Downtown Winnipeg residents losing patience with convoy protest noise

Residents who live near the convoy protest outside the Manitoba Legislative Building say they're frustrated with the noise from blaring horns as the the protest enters its fourth day.

Police say no tickets have been handed out to any protesters

Tanys Dopson, 70, says she's frustrated with the constant the noise of blaring horns from the convoy protest in front of the Manitoba Legislative Building. (Marina Von Stackelberg/CBC)

One downtown resident says she wants protesters parked in front of the Manitoba Legislative Building since last Friday to move on. 

"The non-stop blaring of horns, and some idiot over there has a train horn, and he'll blast for 10 minutes at a time. And it's loud," said Tanys Dopson.

The 70-year-old lives in an apartment near the provincial legislature, where a protest against vaccine mandates and pandemic restrictions has stretched into its fourth day.

Protesters have said they have no intention of leaving anytime soon, and Dopson says the noise from morning until night has begun to wear on her nerves.

"I don't get headaches that often, but the incessant noise is just giving me, just a huge headache. And it's frustrating," she said.

Another woman who lives in Dopson's building was wearing a mask while walking her dog nearby, she said.

"A couple of the truckers called her 'diaper face' and made fun of her for wearing her masks. She wound up in tears," Dopson said.

Michael Johnson lives a few blocks away and says he is having trouble working from home.

"The police absolutely need to do something about it," he  said.

No tickets

A video posted on the Facebook page by one of the protest organizers shows fireworks being set off in the middle of the street in front of the legislature.  A fireworks display permit from the fire department is required to set off fireworks, according to city regulations.

Winnipeg police say they have received numerous noise complaints,  but so far, no tickets and or charges have been laid against any of the protesters.

"We are working with the organizers to lessen the impact on residents and businesses in the area, and police are in regular contact with them," police spokesperson Rob Carver said in an email statement.

Ben Ashley, who has been at the legislature since Friday, says the protesters are being respectful.

"Eleven o'clock rolls around and everybody that knows, you know, apartments around here, I can only imagine they don't want to be kept up all night. And we understand that. So, you know,  it's quiet time," he said.

"It's just … if you want to come down Broadway, you've got to understand what you're going through. And there's lots of ways around this, but we have a message and that needs to be heard."

Protesters at an anti-restrictions rally in Winnipeg remained in the Broadway area all weekend. (CBC)

Myrna Zeaton works downtown and says she supports the protesters.

"I can imagine it gets annoying to those that do live here and can understand their issues but this is for a bigger issue. It's for everyone and sometimes you gotta do what you gotta do," she said.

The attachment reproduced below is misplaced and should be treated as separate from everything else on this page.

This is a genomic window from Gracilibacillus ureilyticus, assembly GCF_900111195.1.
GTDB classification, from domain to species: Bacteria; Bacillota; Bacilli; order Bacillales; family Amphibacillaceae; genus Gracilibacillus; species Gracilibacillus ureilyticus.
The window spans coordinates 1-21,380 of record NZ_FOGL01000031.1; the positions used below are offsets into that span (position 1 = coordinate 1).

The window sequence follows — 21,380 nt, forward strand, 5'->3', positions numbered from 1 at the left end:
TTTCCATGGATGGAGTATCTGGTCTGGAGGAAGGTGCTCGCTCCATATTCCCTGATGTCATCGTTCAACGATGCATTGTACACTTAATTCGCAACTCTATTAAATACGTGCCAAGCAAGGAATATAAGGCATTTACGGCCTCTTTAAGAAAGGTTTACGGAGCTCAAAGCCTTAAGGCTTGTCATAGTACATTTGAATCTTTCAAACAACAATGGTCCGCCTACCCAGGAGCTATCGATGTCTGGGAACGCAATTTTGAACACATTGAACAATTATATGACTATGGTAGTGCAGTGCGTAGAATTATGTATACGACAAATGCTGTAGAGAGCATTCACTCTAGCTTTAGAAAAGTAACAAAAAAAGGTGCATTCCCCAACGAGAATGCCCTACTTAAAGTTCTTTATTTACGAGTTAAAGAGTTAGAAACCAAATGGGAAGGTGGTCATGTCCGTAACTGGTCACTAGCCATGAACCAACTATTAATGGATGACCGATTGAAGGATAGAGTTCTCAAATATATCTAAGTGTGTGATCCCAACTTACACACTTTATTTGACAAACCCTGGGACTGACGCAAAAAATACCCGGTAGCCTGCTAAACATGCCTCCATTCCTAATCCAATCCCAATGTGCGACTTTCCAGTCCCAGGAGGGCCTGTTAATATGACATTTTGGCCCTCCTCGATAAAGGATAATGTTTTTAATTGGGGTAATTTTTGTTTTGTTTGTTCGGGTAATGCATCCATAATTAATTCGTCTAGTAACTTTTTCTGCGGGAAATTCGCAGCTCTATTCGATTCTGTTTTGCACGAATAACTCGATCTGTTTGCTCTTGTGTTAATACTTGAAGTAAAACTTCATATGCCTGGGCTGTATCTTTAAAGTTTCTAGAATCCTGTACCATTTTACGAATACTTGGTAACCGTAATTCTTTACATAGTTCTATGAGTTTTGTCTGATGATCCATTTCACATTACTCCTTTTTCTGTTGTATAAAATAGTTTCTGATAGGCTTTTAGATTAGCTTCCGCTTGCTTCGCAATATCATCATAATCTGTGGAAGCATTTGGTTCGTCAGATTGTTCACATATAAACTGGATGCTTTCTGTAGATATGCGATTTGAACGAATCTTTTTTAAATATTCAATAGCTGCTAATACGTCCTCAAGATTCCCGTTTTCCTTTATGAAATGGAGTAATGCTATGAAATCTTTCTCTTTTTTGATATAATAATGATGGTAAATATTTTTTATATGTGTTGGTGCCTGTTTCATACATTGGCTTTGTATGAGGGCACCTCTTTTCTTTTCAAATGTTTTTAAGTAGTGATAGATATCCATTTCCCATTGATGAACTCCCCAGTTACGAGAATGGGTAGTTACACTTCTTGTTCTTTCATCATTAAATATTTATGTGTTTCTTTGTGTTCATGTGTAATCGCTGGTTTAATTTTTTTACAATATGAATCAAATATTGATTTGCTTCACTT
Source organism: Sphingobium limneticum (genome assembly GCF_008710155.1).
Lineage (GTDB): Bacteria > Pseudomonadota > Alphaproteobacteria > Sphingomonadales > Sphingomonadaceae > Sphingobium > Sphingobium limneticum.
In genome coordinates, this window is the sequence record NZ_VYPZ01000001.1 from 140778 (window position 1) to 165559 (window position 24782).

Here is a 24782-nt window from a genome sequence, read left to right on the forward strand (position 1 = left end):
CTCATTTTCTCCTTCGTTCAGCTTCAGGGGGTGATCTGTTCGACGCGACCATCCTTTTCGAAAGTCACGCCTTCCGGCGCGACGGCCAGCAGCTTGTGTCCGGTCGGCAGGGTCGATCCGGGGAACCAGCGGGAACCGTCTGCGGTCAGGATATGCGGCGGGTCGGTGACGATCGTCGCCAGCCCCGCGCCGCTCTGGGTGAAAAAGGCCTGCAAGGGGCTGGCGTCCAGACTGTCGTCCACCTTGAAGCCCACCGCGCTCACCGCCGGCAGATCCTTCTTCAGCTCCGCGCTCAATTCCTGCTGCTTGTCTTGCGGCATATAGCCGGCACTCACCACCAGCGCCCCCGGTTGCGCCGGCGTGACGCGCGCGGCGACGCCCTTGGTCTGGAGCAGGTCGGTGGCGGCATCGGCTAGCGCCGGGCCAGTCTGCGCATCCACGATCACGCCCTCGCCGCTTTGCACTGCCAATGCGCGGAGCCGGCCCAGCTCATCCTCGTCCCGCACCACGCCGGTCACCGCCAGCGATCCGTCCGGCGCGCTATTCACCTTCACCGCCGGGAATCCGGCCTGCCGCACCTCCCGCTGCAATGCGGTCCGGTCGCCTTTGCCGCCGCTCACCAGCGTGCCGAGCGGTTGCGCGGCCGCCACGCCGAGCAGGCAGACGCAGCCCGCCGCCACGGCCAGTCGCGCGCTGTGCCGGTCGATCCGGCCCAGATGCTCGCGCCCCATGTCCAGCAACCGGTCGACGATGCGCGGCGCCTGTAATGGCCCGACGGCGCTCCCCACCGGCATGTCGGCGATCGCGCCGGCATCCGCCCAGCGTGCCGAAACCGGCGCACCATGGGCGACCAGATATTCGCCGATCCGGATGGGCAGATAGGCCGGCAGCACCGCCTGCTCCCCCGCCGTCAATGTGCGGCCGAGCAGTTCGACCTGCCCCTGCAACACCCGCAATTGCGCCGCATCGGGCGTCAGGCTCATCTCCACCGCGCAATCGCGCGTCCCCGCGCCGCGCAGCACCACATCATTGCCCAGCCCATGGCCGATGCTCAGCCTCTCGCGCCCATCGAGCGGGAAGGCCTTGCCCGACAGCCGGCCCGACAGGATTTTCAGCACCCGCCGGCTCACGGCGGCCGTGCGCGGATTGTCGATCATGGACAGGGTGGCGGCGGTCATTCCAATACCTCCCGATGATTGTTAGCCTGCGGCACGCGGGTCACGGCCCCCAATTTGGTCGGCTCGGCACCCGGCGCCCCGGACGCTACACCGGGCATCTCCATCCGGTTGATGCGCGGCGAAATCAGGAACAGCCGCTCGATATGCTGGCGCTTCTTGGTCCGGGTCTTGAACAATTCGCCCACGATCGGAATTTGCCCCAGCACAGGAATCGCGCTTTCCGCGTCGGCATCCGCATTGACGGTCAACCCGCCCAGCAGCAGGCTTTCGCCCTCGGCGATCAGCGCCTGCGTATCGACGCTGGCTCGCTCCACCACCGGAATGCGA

CBC News asked protest organizers for comment, but they did not make anyone available to speak before deadline.

Politicians speak out

Several Manitoba politicians have raised concerns about the impact the protest is having on residents in the area.

In a news conference on Monday, Liberal Leader Dougald Lamont cited a post from a user on the online forum Reddit, purportedly a cancer patient whose food deliveries were cancelled because of the difficulty getting through the protest.

Three Manitoba politicians representing constituencies near the protest site released a joint statement expressing concern about the impact the protest is having on residents calling for it to end.

"Reported incidents in the downtown have increased including incidents of public and targeted  harassment including homophobia, racism and gender-based harassment," said the statement, signed by Winnipeg Centre MP Leah Gazan, Union Station MLA Uzoma Asagwara, and Fort Rouge-East Fort Garry Coun. Sherri Rollins.

In a statement on Monday, a spokesperson for Mayor Brian Bowman said he is aware of the video.

"He has heard from downtown residents and shares their concern about the disruptions to date, including noise. While police have indicated they are working with the organizers, Winnipeggers expect that laws will be enforced," the statement said.

Spokespeople for the City of Winnipeg and Province of Manitoba did not answer questions about how they plan to respond to the protesters, referring questions to the police.

One man was charged with multiple offences after hitting four people participating in the protest with his car on Friday. 

David Alexander Zegarac, of Headingley, was arrested and charged with four counts of assault with a weapon, failing to stop at the scene of an accident and dangerous operation of a vehicle causing bodily harm.

Zegarac was released from custody with conditions on  Saturday, and he has a court date set for March 22.

WATCH | Residents grow increasingly frustrated with noise from protesters

Residents grow increasingly frustrated with noise from protesters

8 months ago
Duration 2:09
People who live near the Manitoba Legislature say they've had it with the noise. Protesters opposed to pandemic restrictions have been set up on Broadway and Memorial since Friday. Residents say the protesters honk their horns from morning until late at night and even call them names for walking by wearing a mask.


Cameron MacLean is a journalist for CBC Manitoba living in Winnipeg, where he was born and raised. He has more than a decade of experience reporting in the city and across Manitoba, covering a wide range of topics, including courts, politics, housing, arts, health and breaking news. Email story tips to

With files from Marina Von Stackelberg and Meaghan Ketcheson